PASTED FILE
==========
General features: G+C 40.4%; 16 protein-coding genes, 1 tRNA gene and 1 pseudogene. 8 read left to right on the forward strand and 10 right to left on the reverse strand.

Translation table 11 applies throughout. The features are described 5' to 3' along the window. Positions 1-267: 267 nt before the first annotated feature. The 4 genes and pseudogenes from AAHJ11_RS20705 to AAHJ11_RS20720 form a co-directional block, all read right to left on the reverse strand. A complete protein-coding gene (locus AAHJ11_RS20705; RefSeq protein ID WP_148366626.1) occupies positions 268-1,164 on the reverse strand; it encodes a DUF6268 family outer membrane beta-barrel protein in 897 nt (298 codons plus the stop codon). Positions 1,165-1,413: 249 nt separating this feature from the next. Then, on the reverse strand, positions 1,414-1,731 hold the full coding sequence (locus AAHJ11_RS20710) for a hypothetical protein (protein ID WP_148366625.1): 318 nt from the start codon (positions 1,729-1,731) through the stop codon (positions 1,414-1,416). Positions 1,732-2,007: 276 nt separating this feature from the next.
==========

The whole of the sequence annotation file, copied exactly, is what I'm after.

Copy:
General features: G+C 40.4%; 16 protein-coding genes, 1 tRNA gene and 1 pseudogene. 8 read left to right on the forward strand and 10 right to left on the reverse strand.

Translation table 11 applies throughout. The features are described 5' to 3' along the window. Positions 1-267: 267 nt before the first annotated feature. The 4 genes and pseudogenes from AAHJ11_RS20705 to AAHJ11_RS20720 form a co-directional block, all read right to left on the reverse strand. A complete protein-coding gene (locus AAHJ11_RS20705; RefSeq protein ID WP_148366626.1) occupies positions 268-1,164 on the reverse strand; it encodes a DUF6268 family outer membrane beta-barrel protein in 897 nt (298 codons plus the stop codon). Positions 1,165-1,413: 249 nt separating this feature from the next. Then, on the reverse strand, positions 1,414-1,731 hold the full coding sequence (locus AAHJ11_RS20710) for a hypothetical protein (protein ID WP_148366625.1): 318 nt from the start codon (positions 1,729-1,731) through the stop codon (positions 1,414-1,416). Positions 1,732-2,007: 276 nt separating this feature from the next.